The most common cause of traumatic dental injuries is an accident or sports injury. Traumatic dental injuries can be minor (chipped tooth) or major (dislodged tooth or knocked out tooth). It is not uncommon for the multiple teeth to be involved when a traumatic injury is sustained. Treatment depends on the type, location and severity of each injury. Regardless of the extent of the injury, your tooth requires immediate examination by a dentist or an endodontist.

Endodontists are dentists who specialize in treating teeth that had traumatic dental injuries. With their advanced skills, techniques and technologies they often can save the teeth involved in traumatic dental injuries.. If you have a chipped tooth, dislocated tooth or knocked out tooth find an endodontist near you right away. Most endodontists accommodate emergency patients and prompt care will provide better long term results.

Can my cracked tooth be saved with treatment?

A crack on the tooth won’t heal but it can be eliminated in some cases while preparing the tooth for a crown or filling as long as the crack is not deep. In most cases cracked teeth can be saved with root canal treatment and or crown. In some cases despite treatment the cracks may continue to progress further and lead to failure. If treatment fails with cracked teeth then usually the tooth needs extraction.

How teeth involved in traumatic injuries are treated?

Chipped teeth or fractured teeth
Chipped tooth is one of the most common forms of traumatic dental injury. Most chipped teeth can be easily repaired by your dentist by restoring the missing portion of your tooth with a tooth colored bonded resin filling material. A root canal treatment is necessary if the pulp is exposed with the chipped tooth. Injuries to the back teeth such as fractured cusps and cracked teeth require root canal treatment and crown to restore the function. If the cracks extend to the root surface or if the tooth is split then these teeth may require extraction.
Dislodged teeth
In the case of a traumatic injury, a tooth may be pushed sideways, into, or out of its socket. Root canal treatment is usually needed for permanent teeth that have been dislodged and should be started a few days after the injury. Children ages twelve and under may not need root canal treatment since their teeth are still developing. The pulp tissue in the children's teeth may heal itself and the tooth may continue to mature normally. We may monitor the healing process carefully and intervene immediately if any unfavorable changes appear. If any unfavorable changes appear then the treatment may be initiated which usually requires multiple appointments.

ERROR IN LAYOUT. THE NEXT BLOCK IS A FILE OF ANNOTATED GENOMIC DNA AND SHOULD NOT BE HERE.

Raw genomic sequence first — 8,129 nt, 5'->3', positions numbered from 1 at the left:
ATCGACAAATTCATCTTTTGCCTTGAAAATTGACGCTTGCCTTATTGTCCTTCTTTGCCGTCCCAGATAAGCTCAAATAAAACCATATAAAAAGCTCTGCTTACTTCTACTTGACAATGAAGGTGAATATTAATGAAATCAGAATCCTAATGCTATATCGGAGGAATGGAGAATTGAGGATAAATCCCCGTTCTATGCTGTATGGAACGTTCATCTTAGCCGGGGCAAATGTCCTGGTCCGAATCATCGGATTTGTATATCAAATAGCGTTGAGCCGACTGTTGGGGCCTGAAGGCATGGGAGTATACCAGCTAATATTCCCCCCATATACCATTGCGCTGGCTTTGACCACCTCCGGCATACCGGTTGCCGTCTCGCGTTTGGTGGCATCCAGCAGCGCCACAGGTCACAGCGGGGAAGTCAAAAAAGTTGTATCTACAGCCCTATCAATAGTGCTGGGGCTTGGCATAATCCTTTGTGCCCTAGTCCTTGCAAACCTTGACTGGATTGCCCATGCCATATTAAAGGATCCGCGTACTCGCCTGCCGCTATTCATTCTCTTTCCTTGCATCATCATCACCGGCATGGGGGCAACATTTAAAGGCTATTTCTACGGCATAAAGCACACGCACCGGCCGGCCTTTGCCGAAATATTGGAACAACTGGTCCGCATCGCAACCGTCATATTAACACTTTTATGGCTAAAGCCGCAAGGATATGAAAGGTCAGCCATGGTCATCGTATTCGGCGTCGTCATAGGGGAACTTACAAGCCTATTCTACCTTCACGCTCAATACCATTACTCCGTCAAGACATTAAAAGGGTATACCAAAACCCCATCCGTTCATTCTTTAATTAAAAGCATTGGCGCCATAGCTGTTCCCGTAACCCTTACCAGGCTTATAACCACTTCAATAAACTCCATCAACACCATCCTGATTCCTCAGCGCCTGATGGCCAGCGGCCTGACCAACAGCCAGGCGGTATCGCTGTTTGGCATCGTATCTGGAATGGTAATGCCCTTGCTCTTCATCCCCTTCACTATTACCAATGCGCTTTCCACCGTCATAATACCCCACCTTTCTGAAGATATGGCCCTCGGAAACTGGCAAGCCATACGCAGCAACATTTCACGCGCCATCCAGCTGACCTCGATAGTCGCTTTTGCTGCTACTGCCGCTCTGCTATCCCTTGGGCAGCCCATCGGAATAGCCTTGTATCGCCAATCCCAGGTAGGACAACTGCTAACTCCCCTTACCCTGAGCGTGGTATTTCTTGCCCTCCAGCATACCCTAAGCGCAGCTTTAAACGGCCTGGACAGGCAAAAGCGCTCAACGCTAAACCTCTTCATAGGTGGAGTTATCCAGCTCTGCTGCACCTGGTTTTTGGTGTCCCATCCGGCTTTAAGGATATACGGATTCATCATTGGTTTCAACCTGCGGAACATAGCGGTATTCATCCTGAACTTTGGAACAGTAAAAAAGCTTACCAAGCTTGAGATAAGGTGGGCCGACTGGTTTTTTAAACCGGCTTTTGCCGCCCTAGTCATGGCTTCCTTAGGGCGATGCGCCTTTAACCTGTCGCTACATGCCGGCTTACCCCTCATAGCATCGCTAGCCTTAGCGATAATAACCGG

Knocked out (Avulsed) teeth
It is very important to see your dentist or endodontist as soon as possible (preferably within 30min) if one of your teeth is completely knocked out of your mouth. For the best long term results here are few simple things you can do if your tooth is knocked out.
  • Locate the tooth and handle it by holding the crown of the tooth
  • If the tooth is dirty rinse it gently with water
  • Avoid scrubbing the root surface and avoid using soap to clean the tooth
  • If you can, reposition the tooth in the socket immediately
  • If you can’t reposition the tooth in the socket you can hold it in the mouth next to the cheek
  • Never let the tooth surface become dry. Moisture is what keeps the cells on the root surface alive
  • Seek emergency dental treatment from your dentist or endodontist
  • The long term success depends on how long the tooth was kept outside the mouth and whether it’s surface was kept moist or not. A tooth that stays out of the mouth for more than 30 minutes and is kept dry will develop complications within a few months after repositioning and will result in tooth loss
Your dentist or endodontist will evaluate the tooth and place it back in its socket. We will evaluate the adjacent teeth and surrounding soft tissue for injuries. In most traumatic injury cases it is not uncommon to have injuries to multiple adjacent teeth and surrounding soft tissues. Once the tooth is placed back in its socket a stabilizing splint will be placed for the next few weeks.
Root Fractures
A traumatic Injury to your tooth may cause a horizontal root fracture where the fracture line extends from one side of the root to the other. Your tooth may or may not be loose depending on the location of the fracture. If your tooth is loose a stabilizing splint may be necessary for a few weeks. The long term prognosis depends on the location of the fracture.